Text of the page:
1. Failed sea level rise predictions are the most hilarious of all the daft climate change projections. Maldives still not under water, they refuse to play ball! CO2 tax required regardless, thank you so much.

  2. An expert on sea level change with NOAA made a position statement on sea levels, they would not change, no emergency existed.
    Despite being the most senior and experienced within the group they voted to ignore him and push the consensus that sea levels would rise.
    The scientist felt this wrong and unrthical.
    Roy Spencer was a Nasa scientist, tasked with a project meant to prove the Greenhouse effect using satellite data.
    Upon conclusion Spencer announced the Greenhouse effect was minimal, far less than expected.
    The Greenhouse effect didnt exist.
    Those supporting the CO2 theory criticized his conclusion and now ignore him.
    What bothers me is the lack of honesty in the scientific community and the urgency to push this agenda.
    About 20+ years agoi was reading articles posted by Nasa stating several other planets were showing signs of Global warming as well.
    Nasa went on to say it was likely increasing cosmic radiation passing through from outer space.
    Then it became political.
    There is your answer, blame humans towards political and economic manipulation.

  3. Patented solutioning for climate change, fuel and food security
    There is still time!
    https://youtu.be/IeBb3L8_zbo
    This project has been supported by The Industry, Innovation and Science Australia!

  4. I'm surprised by the troll deniers on this discussion. I guess this non-partisan organization "sounds" liberal because they focus on the truth.

  5. IMPORTANT QUESTION – How many people have died as a result of rising temperatures due to humans increasing atmospheric carbon dioxide levels?

    ANSWER – The answer is ZERO because carbon dioxide is a tiny trace gas that represents just .04% of our atmosphere and has no measurable effect on temperature.

    QUESTION – How many people have died as a result of climate hysteria and the renewable energy fad?

    ANSWER – Many millions have died through the biofuel hoax alone. When you make energy production directly compete with food production you increase the cost of fertilizer, farmland, and food all over the world. Malnutrition is the number one cause of avoidable premature death in the world, not war and terrorism. Malnutrition is also the predominate cause of avoidable mental retardation in children. Do environmentalists care? Hell no! Most environmentalists are spoiled self-absorbed little children who never take responsibility for their own mistakes, never consider the consequences of their own horrible ideas, and never think issues through. They bandwagon jumpers, not real scientists.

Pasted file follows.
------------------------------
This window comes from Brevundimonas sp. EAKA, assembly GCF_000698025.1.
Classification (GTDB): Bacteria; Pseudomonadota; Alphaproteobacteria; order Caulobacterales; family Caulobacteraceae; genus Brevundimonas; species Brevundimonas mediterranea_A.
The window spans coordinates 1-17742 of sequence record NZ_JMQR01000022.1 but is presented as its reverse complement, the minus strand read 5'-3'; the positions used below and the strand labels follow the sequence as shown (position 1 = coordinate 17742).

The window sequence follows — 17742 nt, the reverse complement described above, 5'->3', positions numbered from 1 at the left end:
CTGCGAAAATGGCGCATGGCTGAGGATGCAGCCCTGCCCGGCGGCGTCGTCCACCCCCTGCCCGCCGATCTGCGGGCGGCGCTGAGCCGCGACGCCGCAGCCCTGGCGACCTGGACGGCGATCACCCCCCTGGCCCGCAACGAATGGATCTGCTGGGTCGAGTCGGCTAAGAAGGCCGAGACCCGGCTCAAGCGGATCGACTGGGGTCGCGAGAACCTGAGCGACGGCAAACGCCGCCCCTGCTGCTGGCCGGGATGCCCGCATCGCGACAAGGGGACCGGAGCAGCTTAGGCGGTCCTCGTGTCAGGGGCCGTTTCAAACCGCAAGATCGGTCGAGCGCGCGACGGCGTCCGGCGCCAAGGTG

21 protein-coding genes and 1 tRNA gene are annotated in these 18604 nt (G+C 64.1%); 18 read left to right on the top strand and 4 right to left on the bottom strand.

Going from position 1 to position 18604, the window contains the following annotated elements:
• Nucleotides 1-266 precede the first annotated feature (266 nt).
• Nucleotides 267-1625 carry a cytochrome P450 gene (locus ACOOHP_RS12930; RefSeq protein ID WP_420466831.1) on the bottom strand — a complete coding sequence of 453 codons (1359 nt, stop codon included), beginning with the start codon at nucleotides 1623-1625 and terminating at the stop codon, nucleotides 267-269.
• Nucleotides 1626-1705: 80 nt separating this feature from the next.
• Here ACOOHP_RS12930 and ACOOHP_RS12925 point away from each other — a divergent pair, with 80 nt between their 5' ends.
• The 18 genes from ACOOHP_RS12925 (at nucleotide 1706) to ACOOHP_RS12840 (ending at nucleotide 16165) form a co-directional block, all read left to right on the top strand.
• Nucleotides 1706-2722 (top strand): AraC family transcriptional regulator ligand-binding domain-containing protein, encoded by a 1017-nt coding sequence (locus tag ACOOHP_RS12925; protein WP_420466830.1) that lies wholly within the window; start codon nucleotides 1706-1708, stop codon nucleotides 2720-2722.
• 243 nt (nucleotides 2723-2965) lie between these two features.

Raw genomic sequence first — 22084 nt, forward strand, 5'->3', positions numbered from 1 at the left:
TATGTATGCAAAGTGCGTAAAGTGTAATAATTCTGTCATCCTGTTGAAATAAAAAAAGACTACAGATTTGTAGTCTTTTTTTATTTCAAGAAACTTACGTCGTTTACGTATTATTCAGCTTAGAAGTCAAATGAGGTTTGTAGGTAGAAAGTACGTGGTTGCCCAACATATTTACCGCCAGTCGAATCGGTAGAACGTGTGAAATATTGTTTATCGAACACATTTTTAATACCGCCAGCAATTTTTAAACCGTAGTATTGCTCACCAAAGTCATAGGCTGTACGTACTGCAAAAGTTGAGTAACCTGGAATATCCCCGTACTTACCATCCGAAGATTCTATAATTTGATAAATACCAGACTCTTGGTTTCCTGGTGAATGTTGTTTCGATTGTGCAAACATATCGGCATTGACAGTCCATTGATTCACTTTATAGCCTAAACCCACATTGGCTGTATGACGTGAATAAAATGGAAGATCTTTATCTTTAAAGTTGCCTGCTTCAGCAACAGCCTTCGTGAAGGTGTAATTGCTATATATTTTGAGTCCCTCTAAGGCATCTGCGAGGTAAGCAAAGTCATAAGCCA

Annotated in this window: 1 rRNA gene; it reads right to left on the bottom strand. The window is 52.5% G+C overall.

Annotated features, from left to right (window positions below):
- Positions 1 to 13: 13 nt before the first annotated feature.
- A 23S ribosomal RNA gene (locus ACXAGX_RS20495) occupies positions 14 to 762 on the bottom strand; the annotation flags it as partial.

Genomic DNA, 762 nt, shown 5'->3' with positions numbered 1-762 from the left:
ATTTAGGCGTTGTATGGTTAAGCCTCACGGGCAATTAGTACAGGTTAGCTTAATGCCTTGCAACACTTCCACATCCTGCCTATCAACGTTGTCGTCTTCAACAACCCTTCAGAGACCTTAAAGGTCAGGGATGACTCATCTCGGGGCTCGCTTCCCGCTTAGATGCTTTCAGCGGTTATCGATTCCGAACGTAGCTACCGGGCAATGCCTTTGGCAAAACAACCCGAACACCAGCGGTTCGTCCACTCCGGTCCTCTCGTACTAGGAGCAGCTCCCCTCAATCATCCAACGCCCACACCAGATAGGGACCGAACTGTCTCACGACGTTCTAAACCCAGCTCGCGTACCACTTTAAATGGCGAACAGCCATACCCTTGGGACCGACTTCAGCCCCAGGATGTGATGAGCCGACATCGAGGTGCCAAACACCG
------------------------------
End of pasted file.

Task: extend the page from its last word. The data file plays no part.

Please see New Climate Discovery at http://renewable.50webs.com/Zeller.Nikolov.html

    Then take a quick look at Climate Hysteria in Pictures at

    http://renewable.50webs.com/The-cult-of-windmill-worship.html

  6. It's been public information for more than 20 years that the United States Navy has been preparing for the rise in sea level around the world, anticipating disruption to populations.

  7. Yep , and 15 sea front resorts worth billions opened last year in the Maldives with 30 more due next year. Funny the pacific islands have grown by 15 per cent also. Weird hey.

    I know lets ignore the roll out of 5G technology and tax carbon to save the world from problems that dont exist. Whoo left wing comon sense at its best.

  8. Just wow. This is a very informative video and an important one too, thank you for sharing! We have just released a Nature & Climate documentary too, keep up the love and fight for nature!! Subscribed!

  9. Here is the worlds most relied upon and accepted as the most accurate measure of the level of the worlds oceans -And is just 1 of many i will say that completely destroys the bullshit in this video.
    https://youtu.be/9mjOmsqIibk